18.  (Law)  Privileged  or  individual;  the  opposite  of  common; 
  as  a  free  fishery;  a  free  warren.  --Burrill. 
 
  19.  Not  united  or  combined  with  anything  else;  separated; 
  dissevered;  unattached;  at  liberty  to  escape;  as  free 
  carbonic  acid  gas;  free  cells. 
 
  {Free  agency},  the  capacity  or  power  of  choosing  or  acting 
  freely,  or  without  necessity  or  constraint  upon  the  will 
 
 
  {Free  bench}  (Eng.  Law),  a  widow's  right  in  the  copyhold 
  lands  of  her  husband,  corresponding  to  dower  in  freeholds. 
 
 
  {Free  board}  (Naut.),  a  vessel's  side  between  water  line  and 
  gunwale. 
 
  {Free  bond}  (Chem.),  an  unsaturated  or  unemployed  unit,  or 
  bond,  of  affinity  or  valence,  of  an  atom  or  radical. 
 
  {Free-borough  men}  (O.Eng.  Law).  See  {Friborg}. 
 
  {Free  chapel}  (Eccles.),  a  chapel  not  subject  to  the 
  jurisdiction  of  the  ordinary,  having  been  founded  by  the 
  king  or  by  a  subject  specially  authorized.  [Eng.] 
  --Bouvier. 
 
  {Free  charge}  (Elec.),  a  charge  of  electricity  in  the  free  or 
  statical  condition;  free  electricity. 
 
  {Free  church}. 
  a  A  church  whose  sittings  are  for  all  and  without 
  charge. 
  b  An  ecclesiastical  body  that  left  the  Church  of 
  Scotland,  in  1843,  to  be  free  from  control  by  the 
  government  in  spiritual  matters. 
 
  {Free  city},  or  {Free  town},  a  city  or  town  independent  in 
  its  government  and  franchises,  as  formerly  those  of  the 
  Hanseatic  league. 
 
  {Free  cost},  freedom  from  charges  or  expenses.  --South. 
 
  {Free  and  easy},  unconventional;  unrestrained;  regardless  of 
  formalities.  [Colloq.]  ``Sal  and  her  free  and  easy  ways.'' 
  --W.  Black. 
 
  {Free  goods},  goods  admitted  into  a  country  free  of  duty.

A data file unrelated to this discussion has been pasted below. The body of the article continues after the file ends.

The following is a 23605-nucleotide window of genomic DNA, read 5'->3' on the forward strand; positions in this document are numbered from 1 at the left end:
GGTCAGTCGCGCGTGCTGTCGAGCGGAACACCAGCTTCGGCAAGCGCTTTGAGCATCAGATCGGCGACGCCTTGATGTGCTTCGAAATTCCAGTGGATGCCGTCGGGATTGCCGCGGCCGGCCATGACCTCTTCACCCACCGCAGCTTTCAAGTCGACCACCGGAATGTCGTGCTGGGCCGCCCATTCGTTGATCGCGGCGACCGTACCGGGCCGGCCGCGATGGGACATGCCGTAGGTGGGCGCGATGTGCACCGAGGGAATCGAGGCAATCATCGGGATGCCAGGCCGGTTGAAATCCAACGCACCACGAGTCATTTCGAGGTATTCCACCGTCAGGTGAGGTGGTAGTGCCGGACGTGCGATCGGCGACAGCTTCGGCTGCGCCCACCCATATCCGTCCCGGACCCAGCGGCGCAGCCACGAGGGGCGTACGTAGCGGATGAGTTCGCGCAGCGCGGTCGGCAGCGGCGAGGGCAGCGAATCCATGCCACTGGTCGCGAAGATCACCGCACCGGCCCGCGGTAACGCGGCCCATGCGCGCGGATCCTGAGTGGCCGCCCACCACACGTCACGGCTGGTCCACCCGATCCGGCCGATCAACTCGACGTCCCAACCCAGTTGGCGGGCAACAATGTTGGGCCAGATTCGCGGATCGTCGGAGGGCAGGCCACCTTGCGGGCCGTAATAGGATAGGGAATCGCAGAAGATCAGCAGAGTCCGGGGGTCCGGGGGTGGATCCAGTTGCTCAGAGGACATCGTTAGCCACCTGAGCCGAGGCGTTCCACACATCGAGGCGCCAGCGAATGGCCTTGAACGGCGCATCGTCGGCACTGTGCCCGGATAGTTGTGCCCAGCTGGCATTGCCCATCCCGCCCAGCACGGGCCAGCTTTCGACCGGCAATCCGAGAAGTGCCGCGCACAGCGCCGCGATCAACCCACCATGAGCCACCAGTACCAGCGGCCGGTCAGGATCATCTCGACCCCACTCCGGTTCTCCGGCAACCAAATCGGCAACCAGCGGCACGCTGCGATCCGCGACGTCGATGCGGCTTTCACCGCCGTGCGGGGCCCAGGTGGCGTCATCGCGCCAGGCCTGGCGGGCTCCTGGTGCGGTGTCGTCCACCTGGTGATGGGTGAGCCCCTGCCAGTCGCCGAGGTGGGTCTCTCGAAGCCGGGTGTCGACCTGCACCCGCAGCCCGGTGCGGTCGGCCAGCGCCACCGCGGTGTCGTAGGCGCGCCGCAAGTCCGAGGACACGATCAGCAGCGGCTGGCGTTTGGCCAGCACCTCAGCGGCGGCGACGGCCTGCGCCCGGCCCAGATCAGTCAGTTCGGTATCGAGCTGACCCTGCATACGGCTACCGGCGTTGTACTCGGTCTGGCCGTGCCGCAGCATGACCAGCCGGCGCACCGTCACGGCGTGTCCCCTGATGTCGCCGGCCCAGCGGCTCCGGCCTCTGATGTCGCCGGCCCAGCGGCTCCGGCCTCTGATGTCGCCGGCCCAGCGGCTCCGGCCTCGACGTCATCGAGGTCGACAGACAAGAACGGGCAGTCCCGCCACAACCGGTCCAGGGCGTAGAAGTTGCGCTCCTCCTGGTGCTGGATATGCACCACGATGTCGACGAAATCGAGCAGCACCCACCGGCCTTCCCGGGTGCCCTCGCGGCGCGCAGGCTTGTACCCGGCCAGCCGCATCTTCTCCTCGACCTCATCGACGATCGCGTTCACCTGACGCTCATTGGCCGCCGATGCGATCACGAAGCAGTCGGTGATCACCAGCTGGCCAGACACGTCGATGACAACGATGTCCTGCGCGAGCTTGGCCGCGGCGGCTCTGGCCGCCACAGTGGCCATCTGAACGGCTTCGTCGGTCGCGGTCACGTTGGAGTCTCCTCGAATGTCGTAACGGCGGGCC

{Free  labor},  the  labor  of  freemen,  as  distinguished  from 
  that  of  slaves. 
 
  {Free  port}.  (Com.) 
  a  A  port  where  goods  may  be  received  and  shipped  free 
  of  custom  duty. 
  b  A  port  where  goods  of  all  kinds  are  received  from 
  ships  of  all  nations  at  equal  rates  of  duty. 
 
  {Free  public  house},  in  England,  a  tavern  not  belonging  to  a 
  brewer,  so  that  the  landlord  is  free  to  brew  his  own  beer 
  or  purchase  where  he  chooses.  --Simmonds. 
 
  {Free  school}. 
  a  A  school  to  which  pupils  are  admitted  without 
  discrimination  and  on  an  equal  footing. 
  b  A  school  supported  by  general  taxation,  by 
  endowmants  etc.,  where  pupils  pay  nothing  for 
  tuition;  a  public  school. 
 
  {Free  services}  (O.Eng.  Law),  such  feudal  services  as  were 
  not  unbecoming  the  character  of  a  soldier  or  a  freemen  to 
  perform;  as  to  serve  under  his  lord  in  war,  to  pay  a  sum 
  of  money,  etc  --Burrill. 
 
  {Free  ships},  ships  of  neutral  nations,  which  in  time  of  war 
  are  free  from  capture  even  though  carrying  enemy's  goods. 
 
 
  {Free  socage}  (O.Eng.  Law),  a  feudal  tenure  held  by  certain 
  services  which  though  honorable,  were  not  military. 
  --Abbott. 
 
  {Free  States},  those  of  the  United  States  before  the  Civil 
  War,  in  which  slavery  had  ceased  to  exist,  or  had  never 
  existed. 
 
  {Free  stuff}  (Carp.),  timber  free  from  knots;  clear  stuff. 
 
  {Free  thought},  that  which  is  thought  independently  of  the 
  authority  of  others 
 
  {Free  trade},  commerce  unrestricted  by  duties  or  tariff 
  regulations. 
 
  {Free  trader},  one  who  believes  in  free  trade 
 
  {To  make  free  with},  to  take  liberties  with  to  help  one's 
  self  to  [Colloq.] 
 
  {To  sail  free}  (Naut.),  to  sail  with  the  yards  not  braced  in 
  as  sharp  as  when  sailing  closehauled,  or  close  to  the 
  wind.